Best person to ask that question of is your insurance agent ;)
 
I don't know about other insurance companies, but GEICO will drop you right away if you ever mention "track" or related words to them.

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pattonme
for insurance claims it's always best to characterize it as a "training event hosted at a closed venue" if they even ask. IMO you should be prepared to eat the first $1000 in repairs and only make a claim if your bike is truly mangled. Insurance companies pay out all day long for people wadding their bikes on Muhalland and such so they shouldn't be casting a baleful eye your way.
 
And don't bother restoring your bike to "showroom" glory. Live with the cosmetic character.
 
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gregjet
Zombiephone , pretty much nailed it. I would add that the "basic tools" mentioned ISN'T a shifter and a screwdriver. In fact it is more than even spanners and a hammer.
"basic tools" at the track means the tools you would use most at the track. this will include specialist tools you need to ADJUST you bike.
I would include the following as basic track tools:
Tyre pump.
ACCURATE tyre gauge with increments that are easily seen in PSI ( or whichever unit you prefer). I used a 4Wheel drive 90mm gauge with 1psi increments about 2mm apart that the minimium pressure is 10psi or lower. Ensure the valve fitting is capable of getting to YOUR bikes tyre valves.
The specific tools you need to adjust you suspension front and back. eg. shock spanner and the correct allen key if the shock ring has a allen key lock. Screwdrivers and spanners that fit any adjustments on your forks and/or shock. Shifters are NOT an option if you want you aluminium fittings to last. Shock pump if you have adjustable gas piston front and or rear.
FULL set of correct allen keys, torx, blade and phillips screwdrives as required.
Small multimeter. Doesn't have to be fancy. Mostly you want to know continuity or if something is getting full voltage or battery has full charge. Watched one a guy work for over an hour trying to get his bike working between races . No spark he said. Walked over with the multimeter and battery was fine, no spark at the coils. He had pulled the fuse but it looked fine. TESTED the fuse. Dead. New fuse, bike started first hit.
 
I would add. If you are going to continue with this fun ride to poverty ( time AND money), if you can't afford a separate bike for track and road, make all you unnecessaries quick release. Whole rear tail light assembly, whole front light assemblu, blinkers , rear seat ( if fitted)etc. You usually have to modify the cabelling, routing and often change the fixings to make them more able to take constant on/off . eg chuck phillips heads and replace with allen heads. Cheap swap that will make change over faster and more reliable.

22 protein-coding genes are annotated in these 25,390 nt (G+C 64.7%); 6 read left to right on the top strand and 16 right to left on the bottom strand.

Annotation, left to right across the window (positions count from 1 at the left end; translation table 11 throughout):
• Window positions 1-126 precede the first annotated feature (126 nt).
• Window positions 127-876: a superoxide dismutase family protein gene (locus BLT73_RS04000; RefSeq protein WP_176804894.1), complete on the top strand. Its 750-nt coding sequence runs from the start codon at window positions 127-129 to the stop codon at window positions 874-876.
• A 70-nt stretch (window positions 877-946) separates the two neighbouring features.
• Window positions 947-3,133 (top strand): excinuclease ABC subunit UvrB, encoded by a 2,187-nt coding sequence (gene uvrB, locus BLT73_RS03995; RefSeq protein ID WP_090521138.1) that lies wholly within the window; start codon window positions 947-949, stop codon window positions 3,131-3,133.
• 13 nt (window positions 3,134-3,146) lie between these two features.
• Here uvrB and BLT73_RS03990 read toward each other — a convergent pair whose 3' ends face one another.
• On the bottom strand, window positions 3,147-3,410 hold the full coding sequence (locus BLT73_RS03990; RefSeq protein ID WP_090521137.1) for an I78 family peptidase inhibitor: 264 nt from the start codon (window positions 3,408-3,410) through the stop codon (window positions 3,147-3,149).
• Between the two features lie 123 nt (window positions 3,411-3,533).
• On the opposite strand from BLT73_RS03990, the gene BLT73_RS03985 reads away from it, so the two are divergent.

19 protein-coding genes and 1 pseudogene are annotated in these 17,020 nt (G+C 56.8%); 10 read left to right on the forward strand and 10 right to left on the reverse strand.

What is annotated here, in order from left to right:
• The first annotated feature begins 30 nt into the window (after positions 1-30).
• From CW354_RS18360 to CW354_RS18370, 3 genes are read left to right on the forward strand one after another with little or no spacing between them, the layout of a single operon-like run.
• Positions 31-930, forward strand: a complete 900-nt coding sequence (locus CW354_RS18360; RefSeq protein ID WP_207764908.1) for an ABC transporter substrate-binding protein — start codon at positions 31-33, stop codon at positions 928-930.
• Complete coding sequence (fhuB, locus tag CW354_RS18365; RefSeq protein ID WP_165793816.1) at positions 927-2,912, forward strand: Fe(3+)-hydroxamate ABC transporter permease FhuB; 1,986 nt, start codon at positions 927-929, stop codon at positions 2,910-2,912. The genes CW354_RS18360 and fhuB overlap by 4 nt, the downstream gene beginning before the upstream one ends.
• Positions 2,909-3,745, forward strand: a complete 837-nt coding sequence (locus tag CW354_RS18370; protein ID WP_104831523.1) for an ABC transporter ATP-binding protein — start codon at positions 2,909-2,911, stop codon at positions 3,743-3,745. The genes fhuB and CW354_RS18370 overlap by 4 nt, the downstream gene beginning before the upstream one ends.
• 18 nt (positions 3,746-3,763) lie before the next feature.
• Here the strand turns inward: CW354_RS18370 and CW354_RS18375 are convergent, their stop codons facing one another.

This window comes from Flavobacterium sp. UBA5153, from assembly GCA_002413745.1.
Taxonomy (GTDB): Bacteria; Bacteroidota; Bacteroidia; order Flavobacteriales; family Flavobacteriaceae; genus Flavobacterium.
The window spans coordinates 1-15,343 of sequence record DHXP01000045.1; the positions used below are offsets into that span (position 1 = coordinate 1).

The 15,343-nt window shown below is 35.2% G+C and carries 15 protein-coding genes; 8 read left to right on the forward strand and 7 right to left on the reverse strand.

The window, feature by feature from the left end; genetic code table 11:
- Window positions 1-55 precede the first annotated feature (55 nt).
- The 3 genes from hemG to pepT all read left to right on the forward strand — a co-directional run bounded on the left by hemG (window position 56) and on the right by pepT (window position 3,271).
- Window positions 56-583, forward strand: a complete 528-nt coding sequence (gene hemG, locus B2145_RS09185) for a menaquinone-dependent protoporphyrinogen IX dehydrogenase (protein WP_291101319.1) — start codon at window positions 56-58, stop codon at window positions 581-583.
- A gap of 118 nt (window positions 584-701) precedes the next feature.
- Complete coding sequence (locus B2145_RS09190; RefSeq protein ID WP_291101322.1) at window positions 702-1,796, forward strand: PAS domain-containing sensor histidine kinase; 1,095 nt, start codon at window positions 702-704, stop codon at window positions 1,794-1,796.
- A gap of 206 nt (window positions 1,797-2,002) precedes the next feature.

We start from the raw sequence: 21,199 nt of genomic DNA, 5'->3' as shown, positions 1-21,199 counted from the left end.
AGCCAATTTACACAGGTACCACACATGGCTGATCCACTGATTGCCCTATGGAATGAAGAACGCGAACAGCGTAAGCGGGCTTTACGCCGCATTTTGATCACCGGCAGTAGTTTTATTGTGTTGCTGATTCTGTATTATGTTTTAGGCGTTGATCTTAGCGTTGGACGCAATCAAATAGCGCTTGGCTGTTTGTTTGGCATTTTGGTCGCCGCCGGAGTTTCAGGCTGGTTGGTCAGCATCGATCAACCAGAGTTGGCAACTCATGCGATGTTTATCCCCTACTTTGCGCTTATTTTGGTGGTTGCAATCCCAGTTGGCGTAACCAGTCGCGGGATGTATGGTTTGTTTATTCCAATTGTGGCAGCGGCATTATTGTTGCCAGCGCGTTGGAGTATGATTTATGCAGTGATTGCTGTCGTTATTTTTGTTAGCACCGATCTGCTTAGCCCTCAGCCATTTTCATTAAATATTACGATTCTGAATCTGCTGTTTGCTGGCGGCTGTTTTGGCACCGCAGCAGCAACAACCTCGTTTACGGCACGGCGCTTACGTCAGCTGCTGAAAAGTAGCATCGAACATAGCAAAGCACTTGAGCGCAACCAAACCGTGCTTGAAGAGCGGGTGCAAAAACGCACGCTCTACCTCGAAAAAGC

You may even find you don't ride street anymore, then you can have a dedicated track bike . Once I started racing, I don't think I rode my street bike more than a handful of times until I got a girlfriend who lived in the next city 350km away. Even then , after being on the track where everybody pretty much knows what they are doing, the real street becomes more than a bit scarey. You also don't have to insure it ( ie CAN'T insure it).
Oh, and by the way, if you stop, withdrawal symptoms are a bitch. I had to move 1000km to a town where there is no track for 100's of km to go cold turkey. Thinking of writing a book called " The Rider's Progress"
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Go forth and modify my son...go forth and modify...

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zombiphone
Seconded on all of that (Also make sure you have whatever tools/socket sizes you need to pull your tires as a basic). Although, worst case, if you realize you don't have everything you need (Like, say, if you left half your tool bag in your garage on accident after driving 200 miles to chuckwalla and realize you have a clogged carburetor and have to completely disassemble fucking everything to make your bike run for your race, so you end up having to ask some of your competitors buddies who you pit next to for help. I mean, as a completely arbitrary reference that I've totally never experienced, of course :P) track people are usually very very helpful, so don't stress too much if you don't have everything you could possibly need yet. The track may be located in no man's land, but there will be plenty of people happy to help a newb
 
Also extreme seconded on withdrawal- part of why I don't know if I could ever leave california is having, like, 7 different tracks for big bikes or minis within 200 miles of me and year round trackdays and racing, haha. We all joke about it being an addiction, but.... for real. However addicted you are to street riding, it's that times a million. Like trading in your pixie sticks for cocaine
 
Also also on it making the street a lot more scary and/or just less appealing. I never thought I would lose interest in the street when I first started, but getting taken out and breaking my finger and getting a really bad exhaust burn on my daily commute one week before I was supposed to drive 450 miles north for a race with AFM put into perspective where my priorities were pretty quick (I refused a cast and still made the race, however painful that was, but I stopped riding street after that and went full dedicated track only, only dusting off my street bike for special occasions). I bought the FZ to try to bring back that excitement for street riding and to satiate my wanderlust, which it's doing a great job of, but don't be surprised if suddenly cars seem more sketchy, that twisty canyon stops seeming like the be all end all of a good time, and commuting on a freeway full of pissed of drivers starts seeming not worth the risk. Not everyone feels this way after going to the track, but I would definitely say an overwhelming majority of my racer friends all came to the same conclusion after a few years and don't ride street anymore.